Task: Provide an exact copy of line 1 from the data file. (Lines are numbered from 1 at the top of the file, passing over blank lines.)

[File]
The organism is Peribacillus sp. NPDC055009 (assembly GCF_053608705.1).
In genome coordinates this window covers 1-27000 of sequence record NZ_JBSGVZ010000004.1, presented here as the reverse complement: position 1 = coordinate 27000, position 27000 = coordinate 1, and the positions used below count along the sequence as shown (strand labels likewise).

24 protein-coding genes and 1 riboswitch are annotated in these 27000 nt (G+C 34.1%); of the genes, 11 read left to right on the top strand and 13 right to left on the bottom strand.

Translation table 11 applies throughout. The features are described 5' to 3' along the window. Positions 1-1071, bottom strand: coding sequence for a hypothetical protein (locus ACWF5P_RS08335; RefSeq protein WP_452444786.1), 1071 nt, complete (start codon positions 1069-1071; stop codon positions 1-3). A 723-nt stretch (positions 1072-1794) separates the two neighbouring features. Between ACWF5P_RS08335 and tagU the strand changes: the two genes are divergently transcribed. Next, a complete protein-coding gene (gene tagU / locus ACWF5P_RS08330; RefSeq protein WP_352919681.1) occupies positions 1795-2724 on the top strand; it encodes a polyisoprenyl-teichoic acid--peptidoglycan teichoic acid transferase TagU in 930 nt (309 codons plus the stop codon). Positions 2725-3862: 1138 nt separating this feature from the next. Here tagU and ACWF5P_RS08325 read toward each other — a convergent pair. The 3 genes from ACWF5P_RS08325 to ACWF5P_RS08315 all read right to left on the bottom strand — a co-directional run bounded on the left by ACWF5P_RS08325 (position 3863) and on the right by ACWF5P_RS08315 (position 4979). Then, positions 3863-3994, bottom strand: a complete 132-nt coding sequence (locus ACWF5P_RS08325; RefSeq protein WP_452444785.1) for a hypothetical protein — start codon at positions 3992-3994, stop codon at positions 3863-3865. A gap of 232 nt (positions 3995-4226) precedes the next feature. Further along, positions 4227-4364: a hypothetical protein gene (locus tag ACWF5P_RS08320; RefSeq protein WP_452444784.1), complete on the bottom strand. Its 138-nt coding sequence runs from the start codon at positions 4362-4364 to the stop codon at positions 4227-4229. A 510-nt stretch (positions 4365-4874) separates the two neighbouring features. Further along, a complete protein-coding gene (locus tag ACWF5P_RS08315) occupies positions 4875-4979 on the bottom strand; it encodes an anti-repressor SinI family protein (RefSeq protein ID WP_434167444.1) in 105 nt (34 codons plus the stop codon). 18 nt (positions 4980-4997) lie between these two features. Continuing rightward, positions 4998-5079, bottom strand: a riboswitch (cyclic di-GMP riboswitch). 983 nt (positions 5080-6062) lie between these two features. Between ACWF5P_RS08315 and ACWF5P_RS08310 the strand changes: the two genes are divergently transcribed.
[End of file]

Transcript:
The organism is Peribacillus sp. NPDC055009 (assembly GCF_053608705.1).